Epidemiology of Subway-Related Fatalities in New York City, 1990-2003 (vol 39, pg 583, 2008)

Mailman School of Public Health, Columbia University, New York, NY 10032, USA.
Journal of Safety Research (Impact Factor: 1.29). 02/2008; 39(6):583-8. DOI: 10.1016/j.jsr.2008.10.004
Source: PubMed


Subway transit is a relatively safe mode of transportation, yet compared to all other forms of mass transit in the United States (U.S.), subways have the highest fatality rate. The aim of this paper is to characterize subway-related fatalities in order to identify opportunities for risk reduction.
Medical examiner records for all New York City (NYC) subway-related deaths (1990-2003) were reviewed. Data were abstracted on decedents' demographics and autopsy findings, including laboratory findings.
There were 668 subway-related fatalities, of these, 10 (1.5%) were homicides, 343 (51.3%) were determined to be suicides, and 315 (47.2%) were accidental. Although decedent characteristics varied between fatality categories, they were not particularly informative with regard to prevention.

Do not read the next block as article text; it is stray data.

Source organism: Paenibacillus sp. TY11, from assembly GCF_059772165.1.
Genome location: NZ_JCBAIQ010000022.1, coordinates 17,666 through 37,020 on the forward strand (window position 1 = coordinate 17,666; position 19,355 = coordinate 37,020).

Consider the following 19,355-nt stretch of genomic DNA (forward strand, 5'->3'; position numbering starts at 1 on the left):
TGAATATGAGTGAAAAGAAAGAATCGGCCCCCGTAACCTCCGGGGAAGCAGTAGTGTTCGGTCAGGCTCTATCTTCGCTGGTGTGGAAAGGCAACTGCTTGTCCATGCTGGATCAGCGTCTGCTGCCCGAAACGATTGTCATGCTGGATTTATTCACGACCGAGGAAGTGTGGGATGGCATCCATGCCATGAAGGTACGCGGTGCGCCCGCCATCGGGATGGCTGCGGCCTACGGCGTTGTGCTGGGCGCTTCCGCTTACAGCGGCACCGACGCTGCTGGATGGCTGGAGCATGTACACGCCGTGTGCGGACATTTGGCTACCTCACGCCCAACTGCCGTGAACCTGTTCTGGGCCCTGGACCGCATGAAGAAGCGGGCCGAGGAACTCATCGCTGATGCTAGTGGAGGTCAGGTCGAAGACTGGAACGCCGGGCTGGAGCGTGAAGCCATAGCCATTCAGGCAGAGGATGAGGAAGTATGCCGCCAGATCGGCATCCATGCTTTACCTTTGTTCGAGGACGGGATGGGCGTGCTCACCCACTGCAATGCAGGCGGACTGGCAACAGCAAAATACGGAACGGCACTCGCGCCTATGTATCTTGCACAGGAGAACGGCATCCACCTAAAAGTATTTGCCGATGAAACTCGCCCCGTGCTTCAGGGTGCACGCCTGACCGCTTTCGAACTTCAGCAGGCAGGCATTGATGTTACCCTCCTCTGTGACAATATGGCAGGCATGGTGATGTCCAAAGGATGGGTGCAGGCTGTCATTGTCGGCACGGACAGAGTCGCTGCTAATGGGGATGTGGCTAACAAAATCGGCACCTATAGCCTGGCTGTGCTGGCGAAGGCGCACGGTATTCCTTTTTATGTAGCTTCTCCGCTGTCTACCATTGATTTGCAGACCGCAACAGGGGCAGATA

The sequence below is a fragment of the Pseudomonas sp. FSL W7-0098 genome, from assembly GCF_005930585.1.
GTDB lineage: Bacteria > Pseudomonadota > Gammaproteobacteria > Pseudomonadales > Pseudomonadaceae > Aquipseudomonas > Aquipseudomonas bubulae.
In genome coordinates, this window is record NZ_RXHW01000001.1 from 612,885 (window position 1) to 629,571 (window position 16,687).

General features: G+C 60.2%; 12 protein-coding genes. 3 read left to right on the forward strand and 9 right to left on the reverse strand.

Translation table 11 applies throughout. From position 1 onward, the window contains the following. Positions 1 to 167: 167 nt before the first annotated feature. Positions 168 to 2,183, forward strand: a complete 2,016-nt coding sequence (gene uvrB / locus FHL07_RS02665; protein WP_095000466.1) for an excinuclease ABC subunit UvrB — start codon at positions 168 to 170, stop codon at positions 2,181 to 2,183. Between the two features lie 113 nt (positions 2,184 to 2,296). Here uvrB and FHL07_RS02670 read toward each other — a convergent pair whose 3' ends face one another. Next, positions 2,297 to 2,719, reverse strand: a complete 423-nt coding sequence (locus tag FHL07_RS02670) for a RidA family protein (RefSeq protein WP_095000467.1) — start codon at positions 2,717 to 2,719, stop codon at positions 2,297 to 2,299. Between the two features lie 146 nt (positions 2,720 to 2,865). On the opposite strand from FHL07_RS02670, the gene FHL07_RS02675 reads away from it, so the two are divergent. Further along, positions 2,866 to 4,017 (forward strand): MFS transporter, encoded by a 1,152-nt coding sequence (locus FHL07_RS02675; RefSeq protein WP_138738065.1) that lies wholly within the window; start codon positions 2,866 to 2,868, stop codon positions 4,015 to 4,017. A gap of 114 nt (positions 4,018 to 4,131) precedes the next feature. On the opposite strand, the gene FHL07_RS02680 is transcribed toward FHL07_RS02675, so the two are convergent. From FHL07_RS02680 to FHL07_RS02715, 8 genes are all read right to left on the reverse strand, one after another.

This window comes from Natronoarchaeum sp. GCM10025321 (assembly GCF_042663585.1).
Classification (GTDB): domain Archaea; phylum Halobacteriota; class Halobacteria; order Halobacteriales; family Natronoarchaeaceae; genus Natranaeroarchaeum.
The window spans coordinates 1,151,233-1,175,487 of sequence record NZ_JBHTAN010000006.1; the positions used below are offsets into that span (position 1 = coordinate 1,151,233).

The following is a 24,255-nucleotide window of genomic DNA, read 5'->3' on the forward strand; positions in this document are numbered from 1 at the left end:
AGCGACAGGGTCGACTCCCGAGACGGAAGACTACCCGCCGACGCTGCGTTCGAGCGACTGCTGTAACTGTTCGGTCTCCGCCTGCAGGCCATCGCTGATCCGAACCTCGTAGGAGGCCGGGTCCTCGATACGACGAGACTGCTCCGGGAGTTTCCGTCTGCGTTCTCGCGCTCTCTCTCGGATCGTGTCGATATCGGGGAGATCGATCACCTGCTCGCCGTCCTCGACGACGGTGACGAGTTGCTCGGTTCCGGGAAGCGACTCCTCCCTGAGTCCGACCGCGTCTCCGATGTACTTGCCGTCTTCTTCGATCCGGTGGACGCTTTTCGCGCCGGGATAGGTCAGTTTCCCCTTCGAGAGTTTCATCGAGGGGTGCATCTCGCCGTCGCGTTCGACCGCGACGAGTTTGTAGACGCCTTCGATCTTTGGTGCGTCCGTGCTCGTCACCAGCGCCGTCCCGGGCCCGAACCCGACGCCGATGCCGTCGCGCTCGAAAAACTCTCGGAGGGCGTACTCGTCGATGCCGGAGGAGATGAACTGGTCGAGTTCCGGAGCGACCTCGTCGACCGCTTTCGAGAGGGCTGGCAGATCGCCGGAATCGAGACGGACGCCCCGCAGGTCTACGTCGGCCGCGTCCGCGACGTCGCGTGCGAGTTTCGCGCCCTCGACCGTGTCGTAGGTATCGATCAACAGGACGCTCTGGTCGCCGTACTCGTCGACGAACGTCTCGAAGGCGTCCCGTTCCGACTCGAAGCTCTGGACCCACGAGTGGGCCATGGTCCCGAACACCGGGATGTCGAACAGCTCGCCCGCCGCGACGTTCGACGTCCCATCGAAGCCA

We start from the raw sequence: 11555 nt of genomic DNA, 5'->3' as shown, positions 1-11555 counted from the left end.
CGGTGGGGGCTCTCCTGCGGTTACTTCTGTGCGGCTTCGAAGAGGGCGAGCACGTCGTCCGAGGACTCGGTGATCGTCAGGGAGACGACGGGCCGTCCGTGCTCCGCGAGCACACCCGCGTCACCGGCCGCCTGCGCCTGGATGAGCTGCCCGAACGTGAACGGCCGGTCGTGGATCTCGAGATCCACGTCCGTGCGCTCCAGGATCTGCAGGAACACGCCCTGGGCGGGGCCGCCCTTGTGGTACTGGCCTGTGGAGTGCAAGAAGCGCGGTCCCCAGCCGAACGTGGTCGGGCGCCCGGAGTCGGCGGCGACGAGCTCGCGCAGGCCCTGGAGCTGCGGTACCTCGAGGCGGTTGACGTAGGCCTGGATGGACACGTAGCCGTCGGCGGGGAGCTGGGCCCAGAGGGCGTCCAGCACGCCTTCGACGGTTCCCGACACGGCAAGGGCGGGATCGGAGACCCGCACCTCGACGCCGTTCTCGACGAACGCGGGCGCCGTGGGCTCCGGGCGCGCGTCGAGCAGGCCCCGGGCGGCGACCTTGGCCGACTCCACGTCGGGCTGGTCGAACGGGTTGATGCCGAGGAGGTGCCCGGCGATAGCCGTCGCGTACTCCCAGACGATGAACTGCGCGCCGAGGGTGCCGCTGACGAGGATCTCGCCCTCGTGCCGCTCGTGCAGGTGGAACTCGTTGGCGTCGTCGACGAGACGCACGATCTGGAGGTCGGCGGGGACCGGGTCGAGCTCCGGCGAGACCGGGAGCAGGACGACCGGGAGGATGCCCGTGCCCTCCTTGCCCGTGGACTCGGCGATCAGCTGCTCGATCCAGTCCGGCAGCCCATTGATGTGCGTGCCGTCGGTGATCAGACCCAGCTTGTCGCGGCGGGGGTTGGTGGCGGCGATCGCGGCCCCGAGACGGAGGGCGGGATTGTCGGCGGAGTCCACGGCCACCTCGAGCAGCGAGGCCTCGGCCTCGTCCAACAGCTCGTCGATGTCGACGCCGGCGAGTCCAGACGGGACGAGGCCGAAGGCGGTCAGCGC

Prevention strategies that focus on structural controls are likely to be most efficacious in improving the overall safety of the NYC subway systems.
These findings suggest that structural rather than individual-level interventions would be most successful in preventing subway fatalities.

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